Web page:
Monday, November 2, 2009

Methods of Shoe Construction




There are many ways to attach the sole to the upper but only a few methods are used in mass production. Shoes were traditionally made by moulding leather to a wooden last. Modern technology has introduced new materials and mechanised much of the manufacture. Remarkable as it may seem the manufacture of shoes remains fairly labour intensive. No matter the type of construction the first stage in construction is to attach the insole to the under surface of the last. Two main operations follow: Lasting describes when the upper sections are shaped to the last and insole. Followed by Bottoming, where the sole is attached to the upper. The process of bottoming will determine price, quality and performance of the shoe.



Cement Construction (also known as 'Stuck on construction' in the UK; or the 'Compo Process’) is used for lightweight and flexible shoes and the outsole is stuck to the upper by adhesive. Bonwelt is another variation with its distinguishing feature being a strip of welting attached by stitching or cementing to the top edge of the insole. The shoe is then flat lasted. This is not a true welt construction wherein the welt is attached to the rib of the insole.



Goodyear Welt is used for high quality dress and town shoes, the top section (or welt) is chain stitched to the upper and insole rib at the point where it curves under the last. This is supplemented by a lockstitch out seam bonding the welt and outsole. The outsole is then sewn to the welt around the edge. Goodyear Welt creates heavier less flexible footwear and the process is regarded as the sturdiest of all shoe constructions.



Stitchdown (also known as Veldt or veldschoen) is a cheaper method used to produce lightweight flexible soles for children's shoes and some casual footwear. Here the upper turned out (flanged) at the edge of the last and stitched to the runner. In some countries it is known as 'veldt' and 'veldtschoen.' The technique is used for lower priced footwear.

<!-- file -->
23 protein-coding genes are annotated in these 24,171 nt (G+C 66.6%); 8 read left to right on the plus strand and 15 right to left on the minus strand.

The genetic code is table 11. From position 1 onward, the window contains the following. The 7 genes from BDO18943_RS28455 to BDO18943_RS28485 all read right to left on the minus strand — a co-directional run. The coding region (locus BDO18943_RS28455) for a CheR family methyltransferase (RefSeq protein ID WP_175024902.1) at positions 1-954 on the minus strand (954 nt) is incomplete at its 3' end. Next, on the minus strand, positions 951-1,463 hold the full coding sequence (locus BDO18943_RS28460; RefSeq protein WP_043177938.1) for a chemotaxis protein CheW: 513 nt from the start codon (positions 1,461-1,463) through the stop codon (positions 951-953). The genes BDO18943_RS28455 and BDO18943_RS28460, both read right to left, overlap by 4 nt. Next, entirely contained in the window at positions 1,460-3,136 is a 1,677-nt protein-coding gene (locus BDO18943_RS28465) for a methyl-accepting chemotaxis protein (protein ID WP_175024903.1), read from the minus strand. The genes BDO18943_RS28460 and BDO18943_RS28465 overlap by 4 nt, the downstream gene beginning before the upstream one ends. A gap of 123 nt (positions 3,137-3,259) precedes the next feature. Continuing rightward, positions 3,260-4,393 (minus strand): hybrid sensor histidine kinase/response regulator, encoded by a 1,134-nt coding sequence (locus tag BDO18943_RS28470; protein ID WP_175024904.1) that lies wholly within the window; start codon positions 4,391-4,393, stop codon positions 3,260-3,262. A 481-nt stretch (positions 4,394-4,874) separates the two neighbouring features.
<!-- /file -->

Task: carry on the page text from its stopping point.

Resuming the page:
Mocassin is considered to be the oldest shoe construction this consists of a single layer section, which forms the insole, vamp and quarters. The piece is moulded upwards from the under surface of the last. An apron is then stitched to the gathered edges of the vamp and the sole is stitched to the base of the shoe. This method is used for flexible fashion footwear. The imitation moccasin has a visual appearance of a moccasin but does not have the wrap around construction of the genuine moccasin.



Moulded Methods have the lasted upper placed in a mould and the sole formed around it by injecting liquid synthetic soling material (PVC, urethane). Alternatively, the sole may be vulcanised by converting uncured rubber into a stable compound by heat and pressure. When the materials in the moulds cool the sole-upper bonding is complete. These methods combine the upper permanently into the sole and such shoes cannot therefore be repaired easily. Moulded methods can be used to make most types of footwear.



Force Lasting (also known as Strobel-stitched method or sew in sock) has evolved from sport shoes but is increasingly used in other footwear. The Strobel-stitched method (or sew in sock) describes one of many force lasting techniques. The upper is sewn directly to a sock by means of an overlooking machine (Strobel stitcher). The upper is then pulled (force lasted) onto a last or moulding foot. Unit soles with raised walls or moulded soles are attached to completely cover the seam. This technique is sometimes known as the Californian process or slip lasting.